Prevention key to healthy society |
Khaleej Times - 09 August, 2012
A total of 2,902 deaths were recorded in the emirate last year, over half (1,670) of which could have been avioded, said Dr Omniyat Al Hajri, Director of Public Health and Policy at the Health Authority-Abu Dhabi (HAAD).
“Of these, 581 fatalities occurred outdoors or as a result of road traffic accidents and occupational injuries, which are preventable by applying simple measures,” she stated. Speaking on Wednesday at the launch of the HAAD’s health promotion plan for 2012-2013, Dr Al Hajri stressed the importance of collaboration and partnership with each and every individual and entities in order to prevent the spread of diseases and death.
She commended the great example showed by Shaikha Fatima bint Mubarak, Chairwoman of the General Women’s Union (GWU) and the Family Development Foundation (FDF), who took a personal interest in public health and supported the HAAD health programme this year. Noting the HAAD strategy of awareness, education and health promotion, Said Al Siksek, CEO of the HAAD, underscored the benefits of preventing diseases not only for the economy but for having a “secured and healthy society as a whole”.
“Our programme depends on early detection in order to reach out to individuals who are susceptible of having a disease. We need to detect the disease as early as possible in order to prevent it from spreading while increasing the person’s capability to fight those diseases, starting with screening,” Dr Al Hajri said.
The HAAD has shortlisted five public health priorities it intends to focus on this year. These include cardiovascular disease (CVD) prevention and management; tobacco control; mother, infant and school children’s health; communicable disease prevention and control; and occupational and environmental health. In addition, the health authority will also continue its campaigns on road safety, cancer control and prevention, other chronic conditions including asthma and oral health.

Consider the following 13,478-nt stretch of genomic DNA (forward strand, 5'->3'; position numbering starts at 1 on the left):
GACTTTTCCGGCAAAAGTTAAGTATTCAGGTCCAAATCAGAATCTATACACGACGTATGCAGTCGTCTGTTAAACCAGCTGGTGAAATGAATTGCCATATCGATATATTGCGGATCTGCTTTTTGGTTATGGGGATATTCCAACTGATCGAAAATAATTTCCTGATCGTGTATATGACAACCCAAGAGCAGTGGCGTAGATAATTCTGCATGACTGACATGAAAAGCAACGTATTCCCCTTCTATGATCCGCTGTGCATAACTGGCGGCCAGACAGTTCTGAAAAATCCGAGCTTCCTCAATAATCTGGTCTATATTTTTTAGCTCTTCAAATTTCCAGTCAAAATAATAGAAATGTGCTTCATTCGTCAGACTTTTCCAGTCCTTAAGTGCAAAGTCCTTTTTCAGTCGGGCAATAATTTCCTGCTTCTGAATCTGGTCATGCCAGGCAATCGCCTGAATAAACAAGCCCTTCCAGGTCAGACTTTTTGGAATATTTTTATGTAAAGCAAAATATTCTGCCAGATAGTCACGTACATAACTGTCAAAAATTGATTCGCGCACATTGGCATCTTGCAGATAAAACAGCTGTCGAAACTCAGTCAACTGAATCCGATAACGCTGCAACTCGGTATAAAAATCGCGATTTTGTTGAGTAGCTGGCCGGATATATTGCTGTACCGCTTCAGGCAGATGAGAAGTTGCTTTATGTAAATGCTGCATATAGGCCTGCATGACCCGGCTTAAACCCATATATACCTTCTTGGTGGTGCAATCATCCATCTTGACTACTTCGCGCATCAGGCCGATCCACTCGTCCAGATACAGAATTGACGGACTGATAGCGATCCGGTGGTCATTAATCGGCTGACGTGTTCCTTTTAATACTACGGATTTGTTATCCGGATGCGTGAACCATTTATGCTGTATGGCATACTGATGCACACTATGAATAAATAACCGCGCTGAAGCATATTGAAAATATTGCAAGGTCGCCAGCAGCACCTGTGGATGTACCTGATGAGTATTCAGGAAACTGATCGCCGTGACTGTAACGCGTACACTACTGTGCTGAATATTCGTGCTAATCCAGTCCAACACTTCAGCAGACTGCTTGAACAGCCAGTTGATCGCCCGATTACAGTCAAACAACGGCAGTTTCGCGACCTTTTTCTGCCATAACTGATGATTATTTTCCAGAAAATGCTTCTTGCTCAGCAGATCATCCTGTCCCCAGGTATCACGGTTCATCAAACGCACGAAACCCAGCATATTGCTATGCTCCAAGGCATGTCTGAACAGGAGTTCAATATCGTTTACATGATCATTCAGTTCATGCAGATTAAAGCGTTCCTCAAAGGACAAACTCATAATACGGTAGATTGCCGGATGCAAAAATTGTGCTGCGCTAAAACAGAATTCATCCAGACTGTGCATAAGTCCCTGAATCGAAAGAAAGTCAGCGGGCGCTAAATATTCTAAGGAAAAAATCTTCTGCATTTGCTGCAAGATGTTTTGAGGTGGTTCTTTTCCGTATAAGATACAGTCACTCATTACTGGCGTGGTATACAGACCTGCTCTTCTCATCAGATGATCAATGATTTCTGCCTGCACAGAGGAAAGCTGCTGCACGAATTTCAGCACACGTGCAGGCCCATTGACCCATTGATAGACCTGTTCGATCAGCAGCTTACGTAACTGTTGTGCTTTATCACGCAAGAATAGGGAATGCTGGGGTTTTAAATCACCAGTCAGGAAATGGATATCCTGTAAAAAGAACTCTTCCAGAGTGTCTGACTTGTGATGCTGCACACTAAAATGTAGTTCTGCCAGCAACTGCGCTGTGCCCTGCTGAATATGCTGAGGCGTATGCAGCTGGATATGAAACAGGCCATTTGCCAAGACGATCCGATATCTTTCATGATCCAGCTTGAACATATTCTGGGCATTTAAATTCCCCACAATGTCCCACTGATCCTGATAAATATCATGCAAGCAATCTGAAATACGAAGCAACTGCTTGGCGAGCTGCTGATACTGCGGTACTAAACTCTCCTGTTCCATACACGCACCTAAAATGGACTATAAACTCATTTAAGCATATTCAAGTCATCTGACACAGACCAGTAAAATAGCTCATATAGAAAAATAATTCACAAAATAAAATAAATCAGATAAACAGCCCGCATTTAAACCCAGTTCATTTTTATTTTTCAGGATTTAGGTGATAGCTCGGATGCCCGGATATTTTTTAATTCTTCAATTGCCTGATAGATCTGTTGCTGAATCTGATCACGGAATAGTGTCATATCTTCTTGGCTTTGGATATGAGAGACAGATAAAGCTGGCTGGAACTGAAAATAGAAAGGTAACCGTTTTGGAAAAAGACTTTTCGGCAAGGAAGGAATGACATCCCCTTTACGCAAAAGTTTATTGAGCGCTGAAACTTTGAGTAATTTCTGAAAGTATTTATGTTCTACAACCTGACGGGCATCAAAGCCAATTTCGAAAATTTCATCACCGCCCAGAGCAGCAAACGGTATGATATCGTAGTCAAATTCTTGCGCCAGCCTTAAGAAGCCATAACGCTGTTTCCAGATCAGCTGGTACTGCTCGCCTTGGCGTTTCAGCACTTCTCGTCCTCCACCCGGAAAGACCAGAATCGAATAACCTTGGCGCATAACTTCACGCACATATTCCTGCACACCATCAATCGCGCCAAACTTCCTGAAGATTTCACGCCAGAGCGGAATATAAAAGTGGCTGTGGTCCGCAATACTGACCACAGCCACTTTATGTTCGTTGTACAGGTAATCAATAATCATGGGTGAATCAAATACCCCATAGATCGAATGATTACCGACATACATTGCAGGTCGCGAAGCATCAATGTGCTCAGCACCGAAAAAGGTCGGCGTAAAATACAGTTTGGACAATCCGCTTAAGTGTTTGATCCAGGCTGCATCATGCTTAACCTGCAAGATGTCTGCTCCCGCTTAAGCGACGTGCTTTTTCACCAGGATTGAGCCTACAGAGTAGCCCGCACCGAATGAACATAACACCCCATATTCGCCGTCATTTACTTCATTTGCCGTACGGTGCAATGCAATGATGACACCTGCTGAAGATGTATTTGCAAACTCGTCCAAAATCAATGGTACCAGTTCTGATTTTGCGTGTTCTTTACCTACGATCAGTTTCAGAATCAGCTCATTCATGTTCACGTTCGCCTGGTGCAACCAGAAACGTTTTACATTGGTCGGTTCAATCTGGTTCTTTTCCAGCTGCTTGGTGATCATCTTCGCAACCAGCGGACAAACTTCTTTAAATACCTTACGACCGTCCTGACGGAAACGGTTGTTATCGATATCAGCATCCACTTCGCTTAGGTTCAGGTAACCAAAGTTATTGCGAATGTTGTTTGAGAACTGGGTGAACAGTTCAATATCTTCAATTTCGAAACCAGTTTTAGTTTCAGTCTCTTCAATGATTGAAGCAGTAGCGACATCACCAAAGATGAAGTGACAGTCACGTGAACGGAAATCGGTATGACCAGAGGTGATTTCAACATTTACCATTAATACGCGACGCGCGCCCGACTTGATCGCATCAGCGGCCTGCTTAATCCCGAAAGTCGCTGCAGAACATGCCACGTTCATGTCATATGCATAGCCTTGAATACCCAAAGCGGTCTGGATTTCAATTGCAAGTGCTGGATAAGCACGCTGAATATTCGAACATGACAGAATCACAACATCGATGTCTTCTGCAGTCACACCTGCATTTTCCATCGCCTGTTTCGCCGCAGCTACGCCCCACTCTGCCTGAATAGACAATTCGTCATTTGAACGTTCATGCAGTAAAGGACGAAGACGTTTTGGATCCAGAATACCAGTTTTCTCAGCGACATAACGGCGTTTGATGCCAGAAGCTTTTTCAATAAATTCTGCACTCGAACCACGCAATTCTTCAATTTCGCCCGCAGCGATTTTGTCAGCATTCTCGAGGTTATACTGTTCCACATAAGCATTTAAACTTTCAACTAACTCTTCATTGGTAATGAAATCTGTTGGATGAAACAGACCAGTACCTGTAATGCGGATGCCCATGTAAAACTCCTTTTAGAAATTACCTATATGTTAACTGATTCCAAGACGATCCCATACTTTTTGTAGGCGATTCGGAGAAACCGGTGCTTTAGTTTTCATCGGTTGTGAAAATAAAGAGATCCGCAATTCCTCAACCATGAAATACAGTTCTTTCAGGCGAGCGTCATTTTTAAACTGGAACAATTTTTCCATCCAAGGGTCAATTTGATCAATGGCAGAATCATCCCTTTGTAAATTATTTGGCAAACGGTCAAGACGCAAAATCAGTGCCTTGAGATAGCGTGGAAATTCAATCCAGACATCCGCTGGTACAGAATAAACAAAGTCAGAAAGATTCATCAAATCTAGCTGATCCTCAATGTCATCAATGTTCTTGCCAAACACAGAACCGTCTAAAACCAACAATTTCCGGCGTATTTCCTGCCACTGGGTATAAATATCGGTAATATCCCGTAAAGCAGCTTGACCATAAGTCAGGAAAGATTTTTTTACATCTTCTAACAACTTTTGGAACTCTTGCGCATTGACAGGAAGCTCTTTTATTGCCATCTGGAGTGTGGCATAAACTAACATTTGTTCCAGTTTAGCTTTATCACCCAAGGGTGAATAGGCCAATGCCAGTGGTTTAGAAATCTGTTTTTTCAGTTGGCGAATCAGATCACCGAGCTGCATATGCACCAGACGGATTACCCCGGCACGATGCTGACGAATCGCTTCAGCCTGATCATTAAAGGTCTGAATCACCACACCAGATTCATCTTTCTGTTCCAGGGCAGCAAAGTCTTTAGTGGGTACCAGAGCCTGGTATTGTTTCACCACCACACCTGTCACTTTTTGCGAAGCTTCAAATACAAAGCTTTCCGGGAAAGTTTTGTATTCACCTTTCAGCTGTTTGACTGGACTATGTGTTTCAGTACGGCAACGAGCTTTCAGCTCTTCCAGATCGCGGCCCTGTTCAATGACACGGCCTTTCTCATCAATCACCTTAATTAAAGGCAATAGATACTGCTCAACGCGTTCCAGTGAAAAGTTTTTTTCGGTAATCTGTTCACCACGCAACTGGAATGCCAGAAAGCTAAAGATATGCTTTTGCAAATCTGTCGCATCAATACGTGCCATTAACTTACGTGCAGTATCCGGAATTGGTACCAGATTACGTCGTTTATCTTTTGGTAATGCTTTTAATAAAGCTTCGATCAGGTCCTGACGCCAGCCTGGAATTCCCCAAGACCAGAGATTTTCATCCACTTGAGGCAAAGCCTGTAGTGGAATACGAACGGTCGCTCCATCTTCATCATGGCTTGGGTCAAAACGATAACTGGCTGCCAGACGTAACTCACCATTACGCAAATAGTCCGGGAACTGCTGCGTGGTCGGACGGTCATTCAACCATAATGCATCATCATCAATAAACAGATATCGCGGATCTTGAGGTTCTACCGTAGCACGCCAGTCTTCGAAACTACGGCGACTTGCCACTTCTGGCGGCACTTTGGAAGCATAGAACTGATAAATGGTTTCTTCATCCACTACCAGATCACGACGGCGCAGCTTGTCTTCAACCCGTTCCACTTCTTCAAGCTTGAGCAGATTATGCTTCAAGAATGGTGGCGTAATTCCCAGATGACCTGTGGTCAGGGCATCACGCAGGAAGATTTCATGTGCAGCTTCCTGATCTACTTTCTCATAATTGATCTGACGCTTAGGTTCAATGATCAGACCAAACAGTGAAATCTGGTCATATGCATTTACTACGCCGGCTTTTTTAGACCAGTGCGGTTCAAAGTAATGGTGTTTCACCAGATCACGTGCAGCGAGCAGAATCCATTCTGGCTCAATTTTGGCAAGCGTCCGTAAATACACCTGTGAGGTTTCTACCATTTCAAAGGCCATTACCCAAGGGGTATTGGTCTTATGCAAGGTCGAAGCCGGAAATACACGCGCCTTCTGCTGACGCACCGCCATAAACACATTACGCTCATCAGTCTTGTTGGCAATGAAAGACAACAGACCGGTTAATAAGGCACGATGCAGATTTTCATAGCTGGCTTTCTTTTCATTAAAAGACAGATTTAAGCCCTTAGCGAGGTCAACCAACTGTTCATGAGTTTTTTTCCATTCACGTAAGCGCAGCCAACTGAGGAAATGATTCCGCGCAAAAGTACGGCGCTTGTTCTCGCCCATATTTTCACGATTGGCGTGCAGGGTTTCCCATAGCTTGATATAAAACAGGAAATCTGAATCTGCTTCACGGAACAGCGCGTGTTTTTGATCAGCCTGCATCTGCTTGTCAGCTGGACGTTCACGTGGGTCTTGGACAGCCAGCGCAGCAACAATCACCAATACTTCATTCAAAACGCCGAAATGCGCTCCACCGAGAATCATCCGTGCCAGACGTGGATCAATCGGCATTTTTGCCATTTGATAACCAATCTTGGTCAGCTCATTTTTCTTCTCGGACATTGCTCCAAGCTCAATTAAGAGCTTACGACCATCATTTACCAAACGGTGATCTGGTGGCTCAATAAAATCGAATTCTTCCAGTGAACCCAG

The goal is to reduce the CVD burden by preventing the onset of, and improving control and treatment of risk factors for CVD including obesity, overweight, smoking, diabetes, high blood pressure and blood cholesterol.
The Weqaya (precaution) screening, which was introduced in 2008 for all adult Emiratis to determine their risk for diabetes or CVD, showed that “70 per cent of the UAE nationals screened (185,000 or 97 per cent of the Emirati population) have at least one risk factor for CVD,” said Dr Khaled Aidha Al Jaberi, manager of Non-Communicable Disease at HAAD.
Through its ‘Abu Dhabi says No to Smoking’ campaign, the HAAD aims to reduce the number of smokers and other form of tobacco users. According to Dr Farida Al Hosani, Manager of Communicable Diseases at the HAAD, 19 per cent of people applied for marriage last year were smokers.
“Most of the smokers are males and cigarette smoking is the most common type. Medwakh is the second especially among Emirati men. Although smoking is less common in females, we noticed that around one to two per cent of the female population are smoking shisha or cigarettes,” she pointed out.
Occupational and environmental health
According to Dr Al Hajri, over 70 occupational deaths in the emirate in 2011 were as a result of falling from heights.
HAAD campaign this year, ‘Height Aware’, will focus on occupational risks and hazards including working at height and falling objects. The HAAD will also launch its second wave of ‘Safety-in-the-Heat’ campaign to create awareness about safety measures of working under hot weather conditions.
Breast cancer is one of the main causes of cancer deaths in women in the emirate, thus it is imperative to raise public health awareness about the importance of screening for early detection.
According to Dr Jalaa Taher, head of Cancer Control and Prevention at the authority, breast cancer fatalities in 2010 was 12 per cent. This number was reduced to seven per cent in 2011 as a result of early detection and the screening available for women. In the past four years, late detection of breast cancer has continually declined, from 65 per cent in 2007 to 25 per cent in 2010.